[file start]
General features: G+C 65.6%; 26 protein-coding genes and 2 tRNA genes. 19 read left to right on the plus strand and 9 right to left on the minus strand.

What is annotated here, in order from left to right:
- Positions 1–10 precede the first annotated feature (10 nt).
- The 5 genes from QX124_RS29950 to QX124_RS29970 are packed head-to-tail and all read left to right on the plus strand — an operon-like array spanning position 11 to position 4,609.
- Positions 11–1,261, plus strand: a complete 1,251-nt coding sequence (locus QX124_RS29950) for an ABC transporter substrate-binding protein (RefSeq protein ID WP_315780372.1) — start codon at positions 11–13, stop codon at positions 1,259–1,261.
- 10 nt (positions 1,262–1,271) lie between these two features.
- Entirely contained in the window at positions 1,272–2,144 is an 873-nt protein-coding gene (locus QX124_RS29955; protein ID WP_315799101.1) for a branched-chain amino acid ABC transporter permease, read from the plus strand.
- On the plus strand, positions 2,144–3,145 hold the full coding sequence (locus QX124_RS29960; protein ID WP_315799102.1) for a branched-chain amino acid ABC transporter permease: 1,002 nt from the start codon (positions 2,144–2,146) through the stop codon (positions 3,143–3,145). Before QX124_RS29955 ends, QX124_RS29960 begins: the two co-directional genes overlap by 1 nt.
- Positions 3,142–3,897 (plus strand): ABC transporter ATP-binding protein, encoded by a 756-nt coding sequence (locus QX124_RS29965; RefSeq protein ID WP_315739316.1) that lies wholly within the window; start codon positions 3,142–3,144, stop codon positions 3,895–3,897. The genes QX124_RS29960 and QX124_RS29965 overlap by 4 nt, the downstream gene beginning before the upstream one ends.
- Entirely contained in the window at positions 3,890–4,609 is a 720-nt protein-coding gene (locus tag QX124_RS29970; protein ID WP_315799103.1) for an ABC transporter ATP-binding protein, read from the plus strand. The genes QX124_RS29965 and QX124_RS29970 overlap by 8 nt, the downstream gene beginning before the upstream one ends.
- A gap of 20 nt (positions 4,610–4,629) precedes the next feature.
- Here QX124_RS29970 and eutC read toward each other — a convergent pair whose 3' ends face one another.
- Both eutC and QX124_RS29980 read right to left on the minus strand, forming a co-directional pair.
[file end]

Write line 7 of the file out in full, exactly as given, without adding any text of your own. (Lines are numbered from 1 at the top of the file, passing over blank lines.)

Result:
- Entirely contained in the window at positions 1,272–2,144 is an 873-nt protein-coding gene (locus QX124_RS29955; protein ID WP_315799101.1) for a branched-chain amino acid ABC transporter permease, read from the plus strand.